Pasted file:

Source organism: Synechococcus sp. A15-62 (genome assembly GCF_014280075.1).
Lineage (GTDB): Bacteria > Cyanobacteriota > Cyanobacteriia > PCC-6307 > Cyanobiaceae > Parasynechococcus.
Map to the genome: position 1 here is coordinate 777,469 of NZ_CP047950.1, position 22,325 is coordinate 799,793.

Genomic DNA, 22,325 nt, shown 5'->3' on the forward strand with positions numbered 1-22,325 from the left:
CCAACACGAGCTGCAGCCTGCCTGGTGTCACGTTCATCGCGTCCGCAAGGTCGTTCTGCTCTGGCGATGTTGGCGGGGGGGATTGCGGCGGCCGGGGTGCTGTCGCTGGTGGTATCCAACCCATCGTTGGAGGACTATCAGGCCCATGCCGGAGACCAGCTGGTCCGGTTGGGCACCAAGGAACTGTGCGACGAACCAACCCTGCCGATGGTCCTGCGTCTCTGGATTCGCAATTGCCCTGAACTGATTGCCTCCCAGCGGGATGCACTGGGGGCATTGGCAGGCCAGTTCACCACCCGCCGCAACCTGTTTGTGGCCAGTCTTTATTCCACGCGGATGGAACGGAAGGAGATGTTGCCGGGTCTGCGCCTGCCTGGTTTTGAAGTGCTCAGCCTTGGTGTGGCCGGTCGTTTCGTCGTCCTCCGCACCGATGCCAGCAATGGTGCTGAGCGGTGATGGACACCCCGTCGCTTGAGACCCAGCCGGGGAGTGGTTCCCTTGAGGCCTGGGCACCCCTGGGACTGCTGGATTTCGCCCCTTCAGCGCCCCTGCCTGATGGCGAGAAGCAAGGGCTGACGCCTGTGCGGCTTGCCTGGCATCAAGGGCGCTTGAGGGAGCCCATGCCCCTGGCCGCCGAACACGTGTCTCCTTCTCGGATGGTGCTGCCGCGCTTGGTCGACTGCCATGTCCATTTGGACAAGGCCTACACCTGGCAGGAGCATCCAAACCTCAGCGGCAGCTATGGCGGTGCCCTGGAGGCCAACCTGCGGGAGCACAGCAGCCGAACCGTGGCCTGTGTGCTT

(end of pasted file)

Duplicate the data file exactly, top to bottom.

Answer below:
Source organism: Synechococcus sp. A15-62 (genome assembly GCF_014280075.1).
Lineage (GTDB): Bacteria > Cyanobacteriota > Cyanobacteriia > PCC-6307 > Cyanobiaceae > Parasynechococcus.
Map to the genome: position 1 here is coordinate 777,469 of NZ_CP047950.1, position 22,325 is coordinate 799,793.

Genomic DNA, 22,325 nt, shown 5'->3' on the forward strand with positions numbered 1-22,325 from the left:
CCAACACGAGCTGCAGCCTGCCTGGTGTCACGTTCATCGCGTCCGCAAGGTCGTTCTGCTCTGGCGATGTTGGCGGGGGGGATTGCGGCGGCCGGGGTGCTGTCGCTGGTGGTATCCAACCCATCGTTGGAGGACTATCAGGCCCATGCCGGAGACCAGCTGGTCCGGTTGGGCACCAAGGAACTGTGCGACGAACCAACCCTGCCGATGGTCCTGCGTCTCTGGATTCGCAATTGCCCTGAACTGATTGCCTCCCAGCGGGATGCACTGGGGGCATTGGCAGGCCAGTTCACCACCCGCCGCAACCTGTTTGTGGCCAGTCTTTATTCCACGCGGATGGAACGGAAGGAGATGTTGCCGGGTCTGCGCCTGCCTGGTTTTGAAGTGCTCAGCCTTGGTGTGGCCGGTCGTTTCGTCGTCCTCCGCACCGATGCCAGCAATGGTGCTGAGCGGTGATGGACACCCCGTCGCTTGAGACCCAGCCGGGGAGTGGTTCCCTTGAGGCCTGGGCACCCCTGGGACTGCTGGATTTCGCCCCTTCAGCGCCCCTGCCTGATGGCGAGAAGCAAGGGCTGACGCCTGTGCGGCTTGCCTGGCATCAAGGGCGCTTGAGGGAGCCCATGCCCCTGGCCGCCGAACACGTGTCTCCTTCTCGGATGGTGCTGCCGCGCTTGGTCGACTGCCATGTCCATTTGGACAAGGCCTACACCTGGCAGGAGCATCCAAACCTCAGCGGCAGCTATGGCGGTGCCCTGGAGGCCAACCTGCGGGAGCACAGCAGCCGAACCGTGGCCTGTGTGCTT